How to reach me Uppsala
University Department of Information Technology/Vi2 P. O. Box
337 SE-751 05 Uppsala, Sweden E-mail address:email@example.com; private
address: firstname.lastname@example.org. Telephone: +46 18 4717849 (at the university); +46 18 300708
(home); +46 708 870708 (cell).
I am a human being.
More precisely, I am a mathematician who speaks Swedish,
Esperanto, English, and French.
I am also a guest professor at Uppsala
University, Sweden. You can meet me at the
Department of Information
Technology, more precisely at its Division of Visual Information
and Interaction (VI2), which is situated at Polacksbacken, some two
kilometers south of downtown Uppsala. The Centre for Image Analysis,
with which I have collaborated during many years, belongs to the
division VI2. I am in Room 2111 (House 2, Level 1, Room 2111).
Gustaf VI Adolf, King of Sweden, appointed me to a position at
Uppsala University in 1968, when I was not yet 29 years old. I served
during 38 years, until April 2006.
I was Professor Emeritus from May 2006 until September 12, 2014.
On September 15, 2014, I was promoted to the rank of Guest
Professor by a decision made by Professor Michael Thuné, Director of
the Department of Information Technology, following a recommendation
by Professor Ingela Nyström, Director of the Division of Visual
Information and Interaction.
I have advised eighteen doctoral student to their degree, of
which the four last ones after my retirement in 2006. They are from
seven different countries, and our discussions have been conducted in
four different languages.
While in office, I was the scientific advisor of fourteen doctoral
students, who successfully defended their theses (1974–2005).
Since then I have been the principal scientific advisor of four PhD
students, who got their degrees in 2008, 2009, 2011 and 2016; the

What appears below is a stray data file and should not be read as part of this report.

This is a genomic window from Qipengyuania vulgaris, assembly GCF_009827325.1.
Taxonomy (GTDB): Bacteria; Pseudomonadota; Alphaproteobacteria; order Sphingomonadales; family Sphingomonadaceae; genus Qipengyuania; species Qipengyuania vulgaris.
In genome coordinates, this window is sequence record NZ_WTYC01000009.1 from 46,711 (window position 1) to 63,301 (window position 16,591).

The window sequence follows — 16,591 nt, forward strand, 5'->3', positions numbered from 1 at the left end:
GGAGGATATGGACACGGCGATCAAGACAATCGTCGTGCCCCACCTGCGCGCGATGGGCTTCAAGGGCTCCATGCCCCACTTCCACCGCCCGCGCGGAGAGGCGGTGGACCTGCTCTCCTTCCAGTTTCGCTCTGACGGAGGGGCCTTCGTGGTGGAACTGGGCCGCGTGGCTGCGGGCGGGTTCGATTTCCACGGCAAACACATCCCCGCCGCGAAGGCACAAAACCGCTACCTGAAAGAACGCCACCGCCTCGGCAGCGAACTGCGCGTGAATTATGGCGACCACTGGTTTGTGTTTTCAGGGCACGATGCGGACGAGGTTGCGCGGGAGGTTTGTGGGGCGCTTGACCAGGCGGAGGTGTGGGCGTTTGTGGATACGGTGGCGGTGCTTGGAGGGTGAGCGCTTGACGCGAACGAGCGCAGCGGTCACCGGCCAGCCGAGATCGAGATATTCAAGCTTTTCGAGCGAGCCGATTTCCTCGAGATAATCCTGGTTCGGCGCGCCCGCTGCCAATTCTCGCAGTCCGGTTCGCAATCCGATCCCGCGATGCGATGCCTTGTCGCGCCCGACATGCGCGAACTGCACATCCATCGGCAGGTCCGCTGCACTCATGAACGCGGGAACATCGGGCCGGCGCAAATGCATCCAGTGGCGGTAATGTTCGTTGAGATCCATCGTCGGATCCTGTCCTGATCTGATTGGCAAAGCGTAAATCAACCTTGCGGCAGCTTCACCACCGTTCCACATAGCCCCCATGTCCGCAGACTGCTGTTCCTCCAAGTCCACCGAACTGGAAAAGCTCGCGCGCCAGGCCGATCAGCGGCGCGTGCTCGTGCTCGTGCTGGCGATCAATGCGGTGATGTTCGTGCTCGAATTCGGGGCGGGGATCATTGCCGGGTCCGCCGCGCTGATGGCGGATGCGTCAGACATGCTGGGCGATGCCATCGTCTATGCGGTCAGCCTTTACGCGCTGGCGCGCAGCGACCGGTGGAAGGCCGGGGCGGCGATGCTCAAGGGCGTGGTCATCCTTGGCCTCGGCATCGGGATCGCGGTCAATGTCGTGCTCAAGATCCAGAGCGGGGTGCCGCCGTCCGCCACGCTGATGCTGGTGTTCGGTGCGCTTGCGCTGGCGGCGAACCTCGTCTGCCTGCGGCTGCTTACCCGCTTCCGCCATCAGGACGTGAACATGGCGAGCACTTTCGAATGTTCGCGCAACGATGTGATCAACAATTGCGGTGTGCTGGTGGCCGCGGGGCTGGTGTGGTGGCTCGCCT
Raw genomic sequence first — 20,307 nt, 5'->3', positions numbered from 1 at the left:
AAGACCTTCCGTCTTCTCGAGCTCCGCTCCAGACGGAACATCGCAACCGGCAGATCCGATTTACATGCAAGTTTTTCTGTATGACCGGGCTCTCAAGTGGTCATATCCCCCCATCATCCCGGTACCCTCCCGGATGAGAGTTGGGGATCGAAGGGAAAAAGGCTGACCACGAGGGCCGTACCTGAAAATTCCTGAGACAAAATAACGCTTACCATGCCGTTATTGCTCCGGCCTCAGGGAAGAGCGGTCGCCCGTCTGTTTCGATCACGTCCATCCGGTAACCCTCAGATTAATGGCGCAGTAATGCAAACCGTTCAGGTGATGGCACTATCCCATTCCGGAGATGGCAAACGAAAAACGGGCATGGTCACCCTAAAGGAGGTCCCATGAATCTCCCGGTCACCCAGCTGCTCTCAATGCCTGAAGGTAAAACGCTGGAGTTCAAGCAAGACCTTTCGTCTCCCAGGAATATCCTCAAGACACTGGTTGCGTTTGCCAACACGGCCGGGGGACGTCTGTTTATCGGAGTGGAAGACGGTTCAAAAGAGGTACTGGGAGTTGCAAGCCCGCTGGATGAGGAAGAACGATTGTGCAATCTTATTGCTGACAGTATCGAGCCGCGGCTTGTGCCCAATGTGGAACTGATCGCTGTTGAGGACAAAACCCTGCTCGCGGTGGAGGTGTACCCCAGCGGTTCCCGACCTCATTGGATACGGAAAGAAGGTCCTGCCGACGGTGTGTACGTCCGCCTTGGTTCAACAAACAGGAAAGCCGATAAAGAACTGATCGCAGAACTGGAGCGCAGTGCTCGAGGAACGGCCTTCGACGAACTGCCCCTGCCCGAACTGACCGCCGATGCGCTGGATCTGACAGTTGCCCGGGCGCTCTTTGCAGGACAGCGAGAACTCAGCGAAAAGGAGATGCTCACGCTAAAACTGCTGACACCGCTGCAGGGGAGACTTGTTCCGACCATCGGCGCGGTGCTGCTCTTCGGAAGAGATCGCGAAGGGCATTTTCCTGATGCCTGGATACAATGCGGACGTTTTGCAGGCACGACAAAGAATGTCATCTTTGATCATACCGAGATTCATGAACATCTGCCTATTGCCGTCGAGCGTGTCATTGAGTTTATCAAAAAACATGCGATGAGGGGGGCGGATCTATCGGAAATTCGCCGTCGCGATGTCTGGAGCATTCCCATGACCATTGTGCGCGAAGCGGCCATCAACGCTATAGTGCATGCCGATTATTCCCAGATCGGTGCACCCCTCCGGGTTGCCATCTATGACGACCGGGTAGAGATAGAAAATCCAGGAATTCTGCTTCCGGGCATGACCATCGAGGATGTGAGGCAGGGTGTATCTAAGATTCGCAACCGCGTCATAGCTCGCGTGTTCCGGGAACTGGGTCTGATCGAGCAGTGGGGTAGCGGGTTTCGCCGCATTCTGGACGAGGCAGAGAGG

first two at Uppsala University, the third a Stockholm University, and
the last at l'Université des Sciences, des Techniques et des
Technologies de Bamako (USTTB).
1973/1974 – 2003: Nineteen annual reports of the
Department of Mathematics for the fiscal years 1973/1974 through
2003 have been published. Of these, fourteen were in Swedish, and
five, viz. those from 1997–2001, were in English.
Douady's Coffee Meter
Adrien Douady (1935–2006) constructed a Coffee Meter
during a summer school in Otaniemi (Otnäs) near Helsinki in June of
1967. A handwritten document explains how it works:
cup of coffee. Test whose lecture you can follow during 30 mn. This
defines a cut in the set of mathematicians. This cut measures the
strength of the coffee."
The strongest coffee on the scale
is marked with the name of Marcel Brelot (1903–1987), and the
weakest coffee is marked with the name of Laurent Schwartz
(1915–2002). To follow Jean Dieudonné (1906–1992)
you need coffee a bit stronger than that for Schwartz. The name
Kiselman also appears on Adrien's meter, and my lecture was actually
the reason why he constructed the meter in the first place. You need
coffee just a little stronger for me than for Dieudonné. I am
inclined to consider this Coffee Meter as a strong letter of
recommendation for me. (There are several other names on Adrien's
scale that I withhold.) Later, during the academic year
1967–1968, I was Adrien's colleague in Nice, where
Jean Dieudonné was Dean.
I have been or am still involved in the planning of the following
congresses or conferences.